I have learned to use the word ‘impossible’ with the greatest caution. Wernher von Braun
Let me ask this right away.
Aren’t you concerned about what you should be seen doing on the web?
Sure, you are.
But even though everyone who is active on the web (who isn’t?) must have had or heard bruising experience online, he/she is unsure about how to tackle the problems.
Should you care?
Here is some plain speaking.
Banish the thought that you can ever be 100% secure.
If Yahoo recognizes breach to its server 3 years later, and if the Democratic Party’s email accounts could be hacked into during the US Presidential elections, we, the users, simply have no luck at all!
Why should a hacker break into my accounts? He will if I have honey in there to be had. If there isn’t any, should a worthy hacker waste time to probe my details?
Well, the answer is No. And, the answer is No for many of you, who like me have very little honey to share.
But again, wait.
What if my accounts have links to anyone who has honey?
Well, that can be and is the reason why many apparently honey-less accounts are routinely hacked. To elicit information about others.
To put it in a few words, none of us is safe from the ugly reaches of sniffers, attackers and hunters online.
Since that is what it is, here are some precautions you can take to be somewhat safe from those uninviting reaches.
Before that let’s look at the magic of cookies many websites leave on your browser. After all, there is so much more to the evolving technology that we hardly know.
The Magic of Cookies
To put it simply, cookies track what you do on a website.
That includes how you move your mouse, what you click on, how quickly you click on it, when you browse away, when you come back, and many more things besides.
The scary fact is, cookies can find out much, much more about you than you can think of. Head over to Clickclickclick.click (brief screencast below), and spend some time.
You’ll be surprised at how the website can track you based upon your behavior.
According to this analysis, Clickclickclick.click was able to detect her gender accurately. It can also predict things like age range, computer literacy, probable income and educational level, and more, just by the way you browse the site.
It is no wonder that companies like Facebook and Amazon offer you the perfectly relevant ad or product even if you haven’t searched their sites for what they are offering.
And in case you happen to be to a website and then move away, you’ll start seeing their ads everywhere – on Facebook, on websites that serve Google ads, and so on. This is an advertising technique called retargeting, aimed to maximize return on ads.
Some Precautionary Steps to Secure Yourself
At a time when the tech giant Yahoo discovers data theft from its highly secured servers 3 years after it happened (or so it seems), it is anybody’s guess how secure can we manage to be.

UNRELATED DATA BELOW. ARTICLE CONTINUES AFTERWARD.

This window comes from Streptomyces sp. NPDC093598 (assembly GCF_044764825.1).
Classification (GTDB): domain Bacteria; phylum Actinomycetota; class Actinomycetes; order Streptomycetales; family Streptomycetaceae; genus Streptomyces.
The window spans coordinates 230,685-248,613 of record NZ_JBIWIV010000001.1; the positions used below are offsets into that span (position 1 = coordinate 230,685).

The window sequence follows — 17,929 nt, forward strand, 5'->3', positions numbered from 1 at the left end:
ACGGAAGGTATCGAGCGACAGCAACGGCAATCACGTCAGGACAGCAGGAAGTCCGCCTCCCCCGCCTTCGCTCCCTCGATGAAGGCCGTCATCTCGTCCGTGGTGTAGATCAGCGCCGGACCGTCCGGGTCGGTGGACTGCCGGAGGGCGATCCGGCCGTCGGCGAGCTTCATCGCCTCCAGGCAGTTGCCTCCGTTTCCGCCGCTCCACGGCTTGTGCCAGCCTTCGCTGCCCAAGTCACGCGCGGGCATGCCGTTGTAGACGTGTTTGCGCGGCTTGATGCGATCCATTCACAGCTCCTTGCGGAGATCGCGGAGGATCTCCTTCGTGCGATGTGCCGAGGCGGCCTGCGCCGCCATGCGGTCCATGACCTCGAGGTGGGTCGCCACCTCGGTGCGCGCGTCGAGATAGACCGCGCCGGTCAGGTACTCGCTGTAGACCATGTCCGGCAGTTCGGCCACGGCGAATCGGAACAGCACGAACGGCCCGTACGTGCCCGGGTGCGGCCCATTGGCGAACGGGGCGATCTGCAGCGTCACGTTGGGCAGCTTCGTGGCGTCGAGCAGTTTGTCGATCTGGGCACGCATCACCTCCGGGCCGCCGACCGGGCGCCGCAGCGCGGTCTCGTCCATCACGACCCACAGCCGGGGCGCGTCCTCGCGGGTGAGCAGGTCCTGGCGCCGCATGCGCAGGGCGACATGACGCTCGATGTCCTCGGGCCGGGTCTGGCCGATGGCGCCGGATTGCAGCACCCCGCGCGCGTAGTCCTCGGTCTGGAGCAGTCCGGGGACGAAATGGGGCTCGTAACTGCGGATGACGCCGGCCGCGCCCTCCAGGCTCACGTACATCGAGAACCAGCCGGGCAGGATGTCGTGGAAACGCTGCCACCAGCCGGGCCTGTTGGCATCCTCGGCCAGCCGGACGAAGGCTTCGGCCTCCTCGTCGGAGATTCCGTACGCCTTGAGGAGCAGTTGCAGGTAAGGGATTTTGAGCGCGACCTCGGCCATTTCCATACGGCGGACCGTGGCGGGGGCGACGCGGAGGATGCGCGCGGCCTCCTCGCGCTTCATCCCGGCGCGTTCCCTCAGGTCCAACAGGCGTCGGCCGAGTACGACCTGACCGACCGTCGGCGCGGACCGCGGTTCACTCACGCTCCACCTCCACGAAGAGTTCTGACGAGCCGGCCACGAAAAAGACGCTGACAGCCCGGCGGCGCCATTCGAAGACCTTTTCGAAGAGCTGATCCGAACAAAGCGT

Yet as Johann Wolfgang von Goethe said, “Precaution is better than cure,” we can surely take some basic precautionary steps to secure ourselves and our data from the evil prying eyes.
In his informative article in Brunch some time back, Rajiv Makhni gave some simple practical tips to go about.
I produce here a few of these below:
- Cover the webcam – Hackers are known to login to your laptop camera without your knowledge and record everything what you do. To prevent this, simply paste a small opaque tape on the camera.
- Dump the easy passwords – In the hurry to get going or perhaps out of sheer laziness we often choose passwords that are cakewalks for the hackers to decipher. It makes enormous sense to create passwords that are full of mumbo jumbo and have them safely stored away in a diary kind of thing.
- Secure browsing – No, not even Private Browsing in Firefox or Incognito in Chrome can render safety to what you’re browsing. The best way to encrypt most of what you do on the web and also thwart hacking is to use a browser plugin called HTTPS Everywhere – for Chrome, for Firefox, and others.
- 2-step authentication – Most email providers like Gmail, Outlook, Yahoo offer this. What usually happens is that after your login, they send you an instantly generated code to your phone. Only when you put in this code would you be able to access your mail accounts. There are other steps for authentication as well.
Finally, in case you’re fed up with constant ‘attention’, and wish to disappear from the Internet, remember, help is close by.
Deseat.me helps you clean up your existence online.
Just sign in with Google and it will instantly give you a list of your accounts, matched up with direct links to delete said accounts.
Delete accounts on sites like PayPal, Instagram, Pinterest, Dropbox, Tumblr, LinkedIn, Facebook, Evernote, and many others. It uses your Google account to find your other accounts, keeping your data safe.
Don’t tell I haven’t cautioned you before taking this step.